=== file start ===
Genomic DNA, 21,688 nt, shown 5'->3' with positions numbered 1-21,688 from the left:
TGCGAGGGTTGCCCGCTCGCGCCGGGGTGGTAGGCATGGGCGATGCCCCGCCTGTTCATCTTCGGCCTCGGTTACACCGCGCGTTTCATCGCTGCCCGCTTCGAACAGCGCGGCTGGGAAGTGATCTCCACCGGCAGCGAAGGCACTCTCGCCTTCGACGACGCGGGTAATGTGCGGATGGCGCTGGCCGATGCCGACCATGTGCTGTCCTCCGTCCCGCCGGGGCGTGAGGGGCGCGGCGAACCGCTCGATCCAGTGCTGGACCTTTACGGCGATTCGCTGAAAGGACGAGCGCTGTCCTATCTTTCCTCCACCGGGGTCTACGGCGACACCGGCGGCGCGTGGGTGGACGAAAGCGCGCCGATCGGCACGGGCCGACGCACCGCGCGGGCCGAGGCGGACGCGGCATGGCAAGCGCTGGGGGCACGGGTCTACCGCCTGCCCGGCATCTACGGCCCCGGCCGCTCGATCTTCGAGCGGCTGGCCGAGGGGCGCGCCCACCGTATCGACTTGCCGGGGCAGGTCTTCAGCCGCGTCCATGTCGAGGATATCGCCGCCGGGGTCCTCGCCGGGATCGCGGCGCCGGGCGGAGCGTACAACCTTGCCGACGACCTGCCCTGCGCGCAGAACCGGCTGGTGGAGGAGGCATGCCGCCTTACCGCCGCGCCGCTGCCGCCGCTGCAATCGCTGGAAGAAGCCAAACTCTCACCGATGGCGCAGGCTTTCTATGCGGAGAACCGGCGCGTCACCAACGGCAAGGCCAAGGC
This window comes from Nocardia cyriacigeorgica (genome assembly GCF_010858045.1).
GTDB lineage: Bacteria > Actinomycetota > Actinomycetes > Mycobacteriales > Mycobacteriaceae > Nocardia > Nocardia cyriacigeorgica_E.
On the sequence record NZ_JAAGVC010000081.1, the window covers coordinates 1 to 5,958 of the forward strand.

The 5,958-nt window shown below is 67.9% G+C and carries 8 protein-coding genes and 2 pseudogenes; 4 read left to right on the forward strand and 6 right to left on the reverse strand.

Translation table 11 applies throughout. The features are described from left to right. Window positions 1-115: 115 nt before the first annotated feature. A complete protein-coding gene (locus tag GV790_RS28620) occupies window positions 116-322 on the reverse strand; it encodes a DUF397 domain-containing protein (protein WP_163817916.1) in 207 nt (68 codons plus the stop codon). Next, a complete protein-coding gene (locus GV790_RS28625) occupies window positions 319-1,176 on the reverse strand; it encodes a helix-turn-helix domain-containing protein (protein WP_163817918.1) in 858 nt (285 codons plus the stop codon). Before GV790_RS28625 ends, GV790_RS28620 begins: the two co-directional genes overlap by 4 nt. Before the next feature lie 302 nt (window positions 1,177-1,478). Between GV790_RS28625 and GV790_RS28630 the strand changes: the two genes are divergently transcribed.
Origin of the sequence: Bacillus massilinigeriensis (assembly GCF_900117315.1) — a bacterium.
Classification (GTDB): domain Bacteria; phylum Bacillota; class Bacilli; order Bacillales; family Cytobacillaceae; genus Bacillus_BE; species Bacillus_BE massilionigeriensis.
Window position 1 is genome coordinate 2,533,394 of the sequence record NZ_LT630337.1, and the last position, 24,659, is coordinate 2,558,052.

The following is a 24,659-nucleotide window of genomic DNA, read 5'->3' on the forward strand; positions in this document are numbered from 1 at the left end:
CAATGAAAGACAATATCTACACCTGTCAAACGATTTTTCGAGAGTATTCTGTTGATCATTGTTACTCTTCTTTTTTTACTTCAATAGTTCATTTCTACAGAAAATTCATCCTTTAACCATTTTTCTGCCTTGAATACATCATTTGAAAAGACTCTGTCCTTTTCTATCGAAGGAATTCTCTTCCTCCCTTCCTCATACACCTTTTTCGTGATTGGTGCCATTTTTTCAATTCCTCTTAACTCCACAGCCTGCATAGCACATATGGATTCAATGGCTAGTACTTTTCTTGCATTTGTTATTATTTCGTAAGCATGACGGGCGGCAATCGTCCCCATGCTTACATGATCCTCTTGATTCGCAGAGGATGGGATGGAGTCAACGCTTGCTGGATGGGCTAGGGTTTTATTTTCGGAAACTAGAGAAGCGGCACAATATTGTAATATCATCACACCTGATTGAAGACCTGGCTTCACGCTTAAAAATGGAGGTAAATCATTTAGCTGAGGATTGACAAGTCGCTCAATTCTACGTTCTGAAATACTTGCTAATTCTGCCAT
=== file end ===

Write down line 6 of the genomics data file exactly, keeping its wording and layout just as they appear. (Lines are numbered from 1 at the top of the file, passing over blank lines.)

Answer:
The 5,958-nt window shown below is 67.9% G+C and carries 8 protein-coding genes and 2 pseudogenes; 4 read left to right on the forward strand and 6 right to left on the reverse strand.